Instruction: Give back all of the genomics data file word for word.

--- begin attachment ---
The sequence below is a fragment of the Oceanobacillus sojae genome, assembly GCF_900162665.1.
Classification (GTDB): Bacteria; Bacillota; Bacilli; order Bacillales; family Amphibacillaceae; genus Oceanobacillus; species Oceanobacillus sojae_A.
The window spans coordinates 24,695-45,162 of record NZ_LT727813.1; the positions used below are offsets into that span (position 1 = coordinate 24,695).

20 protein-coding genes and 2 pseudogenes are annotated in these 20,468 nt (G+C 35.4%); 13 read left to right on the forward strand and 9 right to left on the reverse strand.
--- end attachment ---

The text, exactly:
The sequence below is a fragment of the Oceanobacillus sojae genome, assembly GCF_900162665.1.
Classification (GTDB): Bacteria; Bacillota; Bacilli; order Bacillales; family Amphibacillaceae; genus Oceanobacillus; species Oceanobacillus sojae_A.
The window spans coordinates 24,695-45,162 of record NZ_LT727813.1; the positions used below are offsets into that span (position 1 = coordinate 24,695).

20 protein-coding genes and 2 pseudogenes are annotated in these 20,468 nt (G+C 35.4%); 13 read left to right on the forward strand and 9 right to left on the reverse strand.